A Proposal to Resolve the Eason Jordan Affair
Obviously, there is great concern on the part of someone that releasing the tape would not be beneficial and/or fair to someone (or someones) in attendance. The general reasons offered seem to indicate that perhaps the conversation in the session in question was assumed by some of the participants to be off the record.
We’ve got two dramatically different interpretations here – the account of Rony Abovitz and Rebecca MacKinnon and Barney Frank, and the account of Eason Jordan. (Dodd’s statement appears to confirm Rony & Company but is brief; Gergen mostly confirms Rony but is sympathetic to Jordan; Richard Sambrook’s account is pretty close to Jordan’s.)
These accounts are so contradictory on so many key elements that one has no choice but to conclude one side is dramatically misrepresenting what happened.
The videotape that the Davos authorities are sitting on would solve this issue immediately.
Either Rony, MacKinnon, and Frank are passing on inaccurate accounts that will trash Jordan’s reputation, or Eason Jordan’s denial is a lie. . . .
Either Jordan said it, or he didn’t. Right now, the reputations of the five “he said it” witnesses (Rony, MacKinnon, Frank, Gergen, Dodd) – are on the line on one side, and Jordan and Sambrook’s reputation is bet on the other side.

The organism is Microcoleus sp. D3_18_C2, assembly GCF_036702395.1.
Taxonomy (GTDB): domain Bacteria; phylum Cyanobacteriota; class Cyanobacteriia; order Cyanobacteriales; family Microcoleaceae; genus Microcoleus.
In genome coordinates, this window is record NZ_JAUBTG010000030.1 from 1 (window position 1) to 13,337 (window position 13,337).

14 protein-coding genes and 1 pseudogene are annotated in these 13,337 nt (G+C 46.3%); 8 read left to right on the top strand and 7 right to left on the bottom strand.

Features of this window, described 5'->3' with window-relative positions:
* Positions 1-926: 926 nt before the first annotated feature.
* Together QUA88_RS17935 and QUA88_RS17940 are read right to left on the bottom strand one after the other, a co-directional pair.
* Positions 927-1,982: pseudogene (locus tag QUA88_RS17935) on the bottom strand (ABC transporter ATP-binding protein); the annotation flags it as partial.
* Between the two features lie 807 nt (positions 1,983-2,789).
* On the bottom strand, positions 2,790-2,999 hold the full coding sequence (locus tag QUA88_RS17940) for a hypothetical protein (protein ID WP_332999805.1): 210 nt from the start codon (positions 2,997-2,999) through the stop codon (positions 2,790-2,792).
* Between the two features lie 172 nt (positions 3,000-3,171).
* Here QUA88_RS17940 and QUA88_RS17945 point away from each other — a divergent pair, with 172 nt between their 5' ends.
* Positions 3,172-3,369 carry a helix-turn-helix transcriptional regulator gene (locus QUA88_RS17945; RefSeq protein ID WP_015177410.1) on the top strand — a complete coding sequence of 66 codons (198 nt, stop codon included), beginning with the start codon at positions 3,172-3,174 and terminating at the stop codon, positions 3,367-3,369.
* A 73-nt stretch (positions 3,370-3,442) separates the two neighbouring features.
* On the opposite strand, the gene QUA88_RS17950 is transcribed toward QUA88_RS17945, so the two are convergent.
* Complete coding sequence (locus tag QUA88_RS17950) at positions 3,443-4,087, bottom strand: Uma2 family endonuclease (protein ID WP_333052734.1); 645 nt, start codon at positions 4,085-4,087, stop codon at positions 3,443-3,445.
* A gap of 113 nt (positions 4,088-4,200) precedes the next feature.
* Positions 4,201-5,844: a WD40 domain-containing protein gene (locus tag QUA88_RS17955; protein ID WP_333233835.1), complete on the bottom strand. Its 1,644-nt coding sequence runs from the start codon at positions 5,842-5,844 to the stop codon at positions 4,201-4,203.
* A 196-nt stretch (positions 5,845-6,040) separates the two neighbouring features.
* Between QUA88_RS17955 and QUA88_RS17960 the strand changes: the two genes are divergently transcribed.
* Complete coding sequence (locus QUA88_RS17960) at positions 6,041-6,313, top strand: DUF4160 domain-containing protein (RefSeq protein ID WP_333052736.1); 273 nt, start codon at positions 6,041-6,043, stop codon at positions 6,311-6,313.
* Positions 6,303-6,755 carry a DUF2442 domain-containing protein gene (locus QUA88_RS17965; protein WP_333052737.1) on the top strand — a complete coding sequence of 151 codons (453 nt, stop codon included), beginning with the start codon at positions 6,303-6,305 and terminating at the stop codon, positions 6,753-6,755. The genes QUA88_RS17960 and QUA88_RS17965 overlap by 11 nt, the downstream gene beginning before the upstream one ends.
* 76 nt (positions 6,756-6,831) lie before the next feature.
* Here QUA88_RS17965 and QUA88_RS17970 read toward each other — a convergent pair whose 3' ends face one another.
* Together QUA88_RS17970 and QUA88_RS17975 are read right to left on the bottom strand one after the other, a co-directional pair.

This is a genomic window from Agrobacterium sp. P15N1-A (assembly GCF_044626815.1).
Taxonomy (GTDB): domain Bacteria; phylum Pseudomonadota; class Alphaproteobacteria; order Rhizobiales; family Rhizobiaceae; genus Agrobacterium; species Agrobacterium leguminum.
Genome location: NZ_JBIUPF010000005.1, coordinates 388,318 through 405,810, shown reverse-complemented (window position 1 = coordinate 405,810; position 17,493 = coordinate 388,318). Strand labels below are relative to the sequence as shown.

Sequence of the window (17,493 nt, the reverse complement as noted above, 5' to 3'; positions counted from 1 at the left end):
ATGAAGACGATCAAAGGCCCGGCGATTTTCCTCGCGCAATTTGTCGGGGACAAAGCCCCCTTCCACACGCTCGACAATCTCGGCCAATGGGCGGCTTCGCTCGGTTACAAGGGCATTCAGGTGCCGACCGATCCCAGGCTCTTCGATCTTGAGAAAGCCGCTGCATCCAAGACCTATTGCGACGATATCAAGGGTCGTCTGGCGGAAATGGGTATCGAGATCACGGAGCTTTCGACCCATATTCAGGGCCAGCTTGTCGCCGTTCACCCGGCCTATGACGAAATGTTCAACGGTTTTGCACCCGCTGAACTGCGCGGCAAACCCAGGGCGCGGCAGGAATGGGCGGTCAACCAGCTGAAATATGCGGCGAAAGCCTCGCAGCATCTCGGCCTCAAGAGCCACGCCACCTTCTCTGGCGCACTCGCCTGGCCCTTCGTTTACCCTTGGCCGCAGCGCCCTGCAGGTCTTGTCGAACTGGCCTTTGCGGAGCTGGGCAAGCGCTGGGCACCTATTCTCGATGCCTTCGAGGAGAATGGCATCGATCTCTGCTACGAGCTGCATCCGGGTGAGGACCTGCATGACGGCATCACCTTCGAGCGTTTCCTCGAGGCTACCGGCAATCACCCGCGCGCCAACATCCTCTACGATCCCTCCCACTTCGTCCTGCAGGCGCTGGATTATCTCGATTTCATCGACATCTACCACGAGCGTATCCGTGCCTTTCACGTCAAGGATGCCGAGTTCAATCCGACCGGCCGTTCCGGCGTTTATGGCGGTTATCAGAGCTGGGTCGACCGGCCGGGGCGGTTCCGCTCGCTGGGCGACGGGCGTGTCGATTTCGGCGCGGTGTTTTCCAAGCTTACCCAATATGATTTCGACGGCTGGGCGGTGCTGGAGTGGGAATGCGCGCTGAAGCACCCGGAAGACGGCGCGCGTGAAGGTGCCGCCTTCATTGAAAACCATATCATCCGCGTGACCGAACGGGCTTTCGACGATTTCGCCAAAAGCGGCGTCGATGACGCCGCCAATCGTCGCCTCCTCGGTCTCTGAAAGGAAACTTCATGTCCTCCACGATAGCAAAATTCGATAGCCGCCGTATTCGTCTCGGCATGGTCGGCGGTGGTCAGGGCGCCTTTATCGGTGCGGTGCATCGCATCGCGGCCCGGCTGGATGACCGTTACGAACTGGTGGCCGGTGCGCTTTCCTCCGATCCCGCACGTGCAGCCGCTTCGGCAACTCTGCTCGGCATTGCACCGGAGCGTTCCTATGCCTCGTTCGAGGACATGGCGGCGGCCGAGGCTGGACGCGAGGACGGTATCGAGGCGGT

Here's a way I propose we could resolve this situation. Jim Geraghty notes that it increasingly looks like those in attendance do not agree on specifically what was said. They're all drawing on memory and arriving at mutually exclusive versions.
A possible resolution: Rather than releasing the tape to everyone, allow the primary witnesses who were in attendance (including Mr. Jordan) to view the tape and then amend their reactions according to what they see.
This would certainly seem fair to the concerns of both sides. If Mr. Jordan or CNN would object to this, I would like to know the basis of the objection.